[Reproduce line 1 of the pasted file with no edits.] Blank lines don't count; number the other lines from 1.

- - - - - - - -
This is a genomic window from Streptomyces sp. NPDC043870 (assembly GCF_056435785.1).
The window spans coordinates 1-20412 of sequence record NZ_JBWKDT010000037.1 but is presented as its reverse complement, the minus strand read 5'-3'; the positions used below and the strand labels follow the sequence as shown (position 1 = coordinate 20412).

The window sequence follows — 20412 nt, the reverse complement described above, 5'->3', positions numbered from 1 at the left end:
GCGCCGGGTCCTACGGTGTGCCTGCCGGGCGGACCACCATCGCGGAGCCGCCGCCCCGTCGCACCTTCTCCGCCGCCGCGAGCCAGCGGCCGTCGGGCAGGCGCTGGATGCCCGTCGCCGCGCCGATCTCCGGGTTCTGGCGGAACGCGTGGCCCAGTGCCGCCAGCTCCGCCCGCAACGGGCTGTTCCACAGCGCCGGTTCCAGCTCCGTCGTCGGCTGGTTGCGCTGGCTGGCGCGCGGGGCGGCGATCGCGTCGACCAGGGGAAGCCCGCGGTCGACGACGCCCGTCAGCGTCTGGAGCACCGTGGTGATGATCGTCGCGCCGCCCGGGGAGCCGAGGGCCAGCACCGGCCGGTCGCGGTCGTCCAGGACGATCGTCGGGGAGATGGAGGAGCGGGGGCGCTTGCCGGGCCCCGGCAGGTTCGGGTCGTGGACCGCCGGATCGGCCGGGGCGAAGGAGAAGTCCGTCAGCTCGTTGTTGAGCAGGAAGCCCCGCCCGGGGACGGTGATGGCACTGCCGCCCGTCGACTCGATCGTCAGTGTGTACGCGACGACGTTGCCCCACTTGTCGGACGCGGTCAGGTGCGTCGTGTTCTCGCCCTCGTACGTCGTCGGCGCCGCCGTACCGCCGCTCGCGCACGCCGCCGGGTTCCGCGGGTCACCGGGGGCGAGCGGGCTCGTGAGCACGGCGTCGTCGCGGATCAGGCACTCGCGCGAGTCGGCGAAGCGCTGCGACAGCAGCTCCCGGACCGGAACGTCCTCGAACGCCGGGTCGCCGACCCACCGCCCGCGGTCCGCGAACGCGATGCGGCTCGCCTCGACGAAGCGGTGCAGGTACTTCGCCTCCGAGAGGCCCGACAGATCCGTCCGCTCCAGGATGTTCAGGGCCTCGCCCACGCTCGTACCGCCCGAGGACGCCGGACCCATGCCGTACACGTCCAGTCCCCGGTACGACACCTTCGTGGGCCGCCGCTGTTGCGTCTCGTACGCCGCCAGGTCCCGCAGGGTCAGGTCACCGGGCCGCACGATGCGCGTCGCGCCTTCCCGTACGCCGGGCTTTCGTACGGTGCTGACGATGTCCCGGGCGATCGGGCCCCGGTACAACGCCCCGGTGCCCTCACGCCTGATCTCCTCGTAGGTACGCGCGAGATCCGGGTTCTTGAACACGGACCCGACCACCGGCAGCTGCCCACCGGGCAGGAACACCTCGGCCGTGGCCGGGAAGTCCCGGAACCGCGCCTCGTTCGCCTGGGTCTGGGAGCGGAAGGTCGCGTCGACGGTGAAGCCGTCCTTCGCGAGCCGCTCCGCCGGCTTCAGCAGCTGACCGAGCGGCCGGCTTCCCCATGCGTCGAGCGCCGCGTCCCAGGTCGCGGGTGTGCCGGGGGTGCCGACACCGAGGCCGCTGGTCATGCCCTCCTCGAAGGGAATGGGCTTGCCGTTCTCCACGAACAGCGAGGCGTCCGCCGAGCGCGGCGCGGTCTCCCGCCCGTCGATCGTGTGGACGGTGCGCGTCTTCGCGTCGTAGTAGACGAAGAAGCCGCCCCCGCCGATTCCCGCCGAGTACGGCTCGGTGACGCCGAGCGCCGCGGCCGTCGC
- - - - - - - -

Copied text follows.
This is a genomic window from Streptomyces sp. NPDC043870 (assembly GCF_056435785.1).